Enjoy your writing day!

  9. To tell the truth, I don’t consult a book when I’m actually writing. I prefer to learn when I’m not writing, and those techniques insert themselves into my psyche… or not.

    I first came across structure in JSB’s book as everyone mentions. K.M. Weiland’s Helping Writers become authors blog helps me a lot. I use her chacter arc blueprint. I’m currently reading an acting book which just clarified superobjective vs scene objectives which will definitely help.

    During writing, I consult the Emotion Thesaurus.

    • Thanks for mentioning the Emotion Thesaurus, Azali. That’s another essential resource for writers.

      Thanks for mentioning the acting book “which just clarified superobjective vs scene objectives.” Let us know the title of that one.

  10. Great post, Kay!

    My writing “boat” is more of a canoe these days, floating in a creek instead of on the high seas.

    I get downstream most days, just not very far.

    As long as I keep going, though, and keep the shorelines in view on either side, it works for me. Occasionally I have to row over to one side or another to deal with life stuff, but then get back out there.

    Happy MLK Day to all! 🥸

    • Hello Deb!

      I love your analogy of rowing down a creek and occasionally having to stop on the shore to take care of “life stuff.” We can all identify with that.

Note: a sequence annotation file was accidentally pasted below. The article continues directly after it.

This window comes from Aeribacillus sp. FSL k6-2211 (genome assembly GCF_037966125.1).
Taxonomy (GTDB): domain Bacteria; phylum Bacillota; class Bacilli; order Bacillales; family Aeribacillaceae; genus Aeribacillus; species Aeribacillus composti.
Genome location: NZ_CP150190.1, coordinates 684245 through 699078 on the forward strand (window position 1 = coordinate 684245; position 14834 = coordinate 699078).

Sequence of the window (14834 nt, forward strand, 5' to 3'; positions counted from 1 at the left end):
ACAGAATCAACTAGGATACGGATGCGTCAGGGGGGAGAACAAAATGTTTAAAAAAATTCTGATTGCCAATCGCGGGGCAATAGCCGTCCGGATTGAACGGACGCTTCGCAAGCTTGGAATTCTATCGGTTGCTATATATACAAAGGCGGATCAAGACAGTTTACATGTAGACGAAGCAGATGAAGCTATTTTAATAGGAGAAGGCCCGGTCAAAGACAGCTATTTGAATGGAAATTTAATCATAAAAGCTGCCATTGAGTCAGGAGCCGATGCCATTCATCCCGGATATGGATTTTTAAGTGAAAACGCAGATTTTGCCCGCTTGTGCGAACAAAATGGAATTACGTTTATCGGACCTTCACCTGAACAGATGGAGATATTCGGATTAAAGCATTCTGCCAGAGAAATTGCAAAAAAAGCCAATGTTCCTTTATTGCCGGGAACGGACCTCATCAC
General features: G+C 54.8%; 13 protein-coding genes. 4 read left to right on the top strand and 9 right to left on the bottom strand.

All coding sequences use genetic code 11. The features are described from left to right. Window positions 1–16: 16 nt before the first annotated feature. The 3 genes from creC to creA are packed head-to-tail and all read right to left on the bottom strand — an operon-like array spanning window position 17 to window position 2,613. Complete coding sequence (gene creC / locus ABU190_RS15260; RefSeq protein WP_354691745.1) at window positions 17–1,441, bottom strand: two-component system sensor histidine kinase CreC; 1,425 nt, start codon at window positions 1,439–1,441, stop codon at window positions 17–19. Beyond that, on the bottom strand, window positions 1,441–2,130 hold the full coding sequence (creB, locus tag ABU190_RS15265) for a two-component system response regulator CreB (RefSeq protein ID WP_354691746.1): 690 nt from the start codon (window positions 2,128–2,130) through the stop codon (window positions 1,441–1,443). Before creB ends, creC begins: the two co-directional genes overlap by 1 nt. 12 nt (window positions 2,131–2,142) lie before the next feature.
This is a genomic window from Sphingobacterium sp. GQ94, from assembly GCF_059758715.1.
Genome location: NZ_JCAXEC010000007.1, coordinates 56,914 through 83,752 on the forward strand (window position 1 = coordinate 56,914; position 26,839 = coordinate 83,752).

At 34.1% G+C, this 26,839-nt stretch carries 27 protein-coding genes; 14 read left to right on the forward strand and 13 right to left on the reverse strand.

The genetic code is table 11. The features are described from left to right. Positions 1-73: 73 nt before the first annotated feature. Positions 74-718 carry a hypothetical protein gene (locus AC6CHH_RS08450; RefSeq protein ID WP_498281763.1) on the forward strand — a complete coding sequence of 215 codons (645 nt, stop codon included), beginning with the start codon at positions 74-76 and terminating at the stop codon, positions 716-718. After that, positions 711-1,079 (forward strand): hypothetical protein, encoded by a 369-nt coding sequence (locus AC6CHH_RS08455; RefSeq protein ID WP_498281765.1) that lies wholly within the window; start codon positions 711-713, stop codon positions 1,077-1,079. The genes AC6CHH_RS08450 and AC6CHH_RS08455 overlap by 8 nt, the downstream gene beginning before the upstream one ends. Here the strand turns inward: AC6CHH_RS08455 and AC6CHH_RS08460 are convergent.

Keep rowing the boat!

  11. Terrific post, Kay. Traveling across an uncharted ocean is an apt metaphor for writing a novel. The overall story and its structure is my map. When I get lost, I go back to that to find my course again.

    Many of the books people listed above have helped me on my writer’s journey to reach this point.

    While I’m writing a novel I keep Jim’s “Writing Your Novel From the Middle” in mind. While writing A Shush Before Dying, I did read several books specific to mysteries. Sara Rosett’s Teachable course “How to Outline a Cozy Mystery” (a workbook is also available) proved the most helpful to me. In revision, “The Emotional Thesaurus” is invaluable.

    Thanks for another fascinating post. Have a wonderful week!

    • Good morning, Dale.

      I love the analogy of charting a course across the ocean to writing. An ambitious undertaking with lots of issues to solve along the way. But the result makes it all worthwhile.

      I haven’t read How to Outline a Cozy Mystery. Sounds like a book I need to pick up. And as you mention, the Emotion Thesaurus is invaluable.

      Hope the wind is at your back all day!

  12. I love this! I am a collector of old clocks. I have oh, last count maybe a two dozen. Most of mine don’t work. Doesn’t matter, because they have such a simple beauty to them, the perfect blend of form and function. One of my fave movies is that fabulous old George Pal movie The Time Machine. The hero, George (a stand-in for HG Wells played by Rod Taylor) has a marvelous Victorian home crammed with clocks). Made huge impression on me as a kid…undoubtedly that is where my obsession began.

    So, thanks for the lovely history lesson today. Did not know about the battle to conquer longitude!

    p.s. have no books to cite. Everyone mentioned my favorites already.

    • Oops, not true re books. Always recommend Carolyn Wheat’s “How to Write Killer Fiction.” It’s specific to crime fiction and good for beginners, especially how she addresses differences between mysteries and thrillers.

    • Another clock aficionado! Actually, I don’t have a lot of old clocks, which is surprising since I am obsessed with the nature of time. We do have a pendulum clock which was given to us as a wedding gift. That counts as old.

      I also remember the movie The Time Machine. I think the book is considered the first book on time travel. HG Wells certainly started something.